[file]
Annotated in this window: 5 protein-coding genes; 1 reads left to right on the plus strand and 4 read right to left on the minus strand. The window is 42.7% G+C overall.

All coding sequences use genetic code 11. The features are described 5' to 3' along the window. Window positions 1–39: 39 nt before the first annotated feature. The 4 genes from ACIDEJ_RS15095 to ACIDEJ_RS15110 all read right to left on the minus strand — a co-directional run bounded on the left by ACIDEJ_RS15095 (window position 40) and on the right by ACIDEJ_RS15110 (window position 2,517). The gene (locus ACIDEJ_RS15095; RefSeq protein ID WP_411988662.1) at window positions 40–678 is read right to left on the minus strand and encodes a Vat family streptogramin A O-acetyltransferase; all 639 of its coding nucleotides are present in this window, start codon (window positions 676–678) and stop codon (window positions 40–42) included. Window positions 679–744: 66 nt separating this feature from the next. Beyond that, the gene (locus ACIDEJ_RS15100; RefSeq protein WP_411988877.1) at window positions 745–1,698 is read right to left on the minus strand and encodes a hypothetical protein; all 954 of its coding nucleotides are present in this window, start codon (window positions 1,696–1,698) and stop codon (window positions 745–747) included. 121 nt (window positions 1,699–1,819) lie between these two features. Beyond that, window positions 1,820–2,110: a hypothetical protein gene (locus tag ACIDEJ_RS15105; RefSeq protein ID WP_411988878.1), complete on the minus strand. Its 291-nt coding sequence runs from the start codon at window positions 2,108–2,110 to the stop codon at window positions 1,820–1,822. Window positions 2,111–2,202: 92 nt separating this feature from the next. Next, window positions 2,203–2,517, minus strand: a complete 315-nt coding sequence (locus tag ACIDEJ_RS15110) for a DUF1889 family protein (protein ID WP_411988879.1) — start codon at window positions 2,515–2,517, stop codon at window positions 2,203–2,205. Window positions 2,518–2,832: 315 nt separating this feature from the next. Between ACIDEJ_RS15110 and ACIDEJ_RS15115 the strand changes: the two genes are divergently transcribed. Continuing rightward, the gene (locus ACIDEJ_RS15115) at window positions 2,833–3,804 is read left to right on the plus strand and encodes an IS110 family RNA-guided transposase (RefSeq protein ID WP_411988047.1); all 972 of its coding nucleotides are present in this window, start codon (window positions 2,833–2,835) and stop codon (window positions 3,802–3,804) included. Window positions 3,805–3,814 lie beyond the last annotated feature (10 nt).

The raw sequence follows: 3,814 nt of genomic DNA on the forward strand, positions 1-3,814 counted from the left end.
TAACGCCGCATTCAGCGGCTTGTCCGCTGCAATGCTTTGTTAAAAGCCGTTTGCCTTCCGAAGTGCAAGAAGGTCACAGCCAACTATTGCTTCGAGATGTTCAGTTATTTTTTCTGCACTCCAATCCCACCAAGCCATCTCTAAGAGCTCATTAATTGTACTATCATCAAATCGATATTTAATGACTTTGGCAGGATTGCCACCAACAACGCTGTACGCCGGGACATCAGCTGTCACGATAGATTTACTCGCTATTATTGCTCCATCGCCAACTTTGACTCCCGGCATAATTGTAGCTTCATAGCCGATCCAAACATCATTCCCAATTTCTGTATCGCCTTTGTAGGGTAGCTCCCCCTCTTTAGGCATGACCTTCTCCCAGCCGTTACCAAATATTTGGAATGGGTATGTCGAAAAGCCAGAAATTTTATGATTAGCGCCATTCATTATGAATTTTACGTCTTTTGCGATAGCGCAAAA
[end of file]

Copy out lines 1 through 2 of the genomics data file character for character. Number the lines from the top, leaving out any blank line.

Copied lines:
Annotated in this window: 5 protein-coding genes; 1 reads left to right on the plus strand and 4 read right to left on the minus strand. The window is 42.7% G+C overall.

All coding sequences use genetic code 11. The features are described 5' to 3' along the window. Window positions 1–39: 39 nt before the first annotated feature. The 4 genes from ACIDEJ_RS15095 to ACIDEJ_RS15110 all read right to left on the minus strand — a co-directional run bounded on the left by ACIDEJ_RS15095 (window position 40) and on the right by ACIDEJ_RS15110 (window position 2,517). The gene (locus ACIDEJ_RS15095; RefSeq protein ID WP_411988662.1) at window positions 40–678 is read right to left on the minus strand and encodes a Vat family streptogramin A O-acetyltransferase; all 639 of its coding nucleotides are present in this window, start codon (window positions 676–678) and stop codon (window positions 40–42) included. Window positions 679–744: 66 nt separating this feature from the next. Beyond that, the gene (locus ACIDEJ_RS15100; RefSeq protein WP_411988877.1) at window positions 745–1,698 is read right to left on the minus strand and encodes a hypothetical protein; all 954 of its coding nucleotides are present in this window, start codon (window positions 1,696–1,698) and stop codon (window positions 745–747) included. 121 nt (window positions 1,699–1,819) lie between these two features. Beyond that, window positions 1,820–2,110: a hypothetical protein gene (locus tag ACIDEJ_RS15105; RefSeq protein ID WP_411988878.1), complete on the minus strand. Its 291-nt coding sequence runs from the start codon at window positions 2,108–2,110 to the stop codon at window positions 1,820–1,822. Window positions 2,111–2,202: 92 nt separating this feature from the next. Next, window positions 2,203–2,517, minus strand: a complete 315-nt coding sequence (locus tag ACIDEJ_RS15110) for a DUF1889 family protein (protein ID WP_411988879.1) — start codon at window positions 2,515–2,517, stop codon at window positions 2,203–2,205. Window positions 2,518–2,832: 315 nt separating this feature from the next. Between ACIDEJ_RS15110 and ACIDEJ_RS15115 the strand changes: the two genes are divergently transcribed. Continuing rightward, the gene (locus ACIDEJ_RS15115) at window positions 2,833–3,804 is read left to right on the plus strand and encodes an IS110 family RNA-guided transposase (RefSeq protein ID WP_411988047.1); all 972 of its coding nucleotides are present in this window, start codon (window positions 2,833–2,835) and stop codon (window positions 3,802–3,804) included. Window positions 3,805–3,814 lie beyond the last annotated feature (10 nt).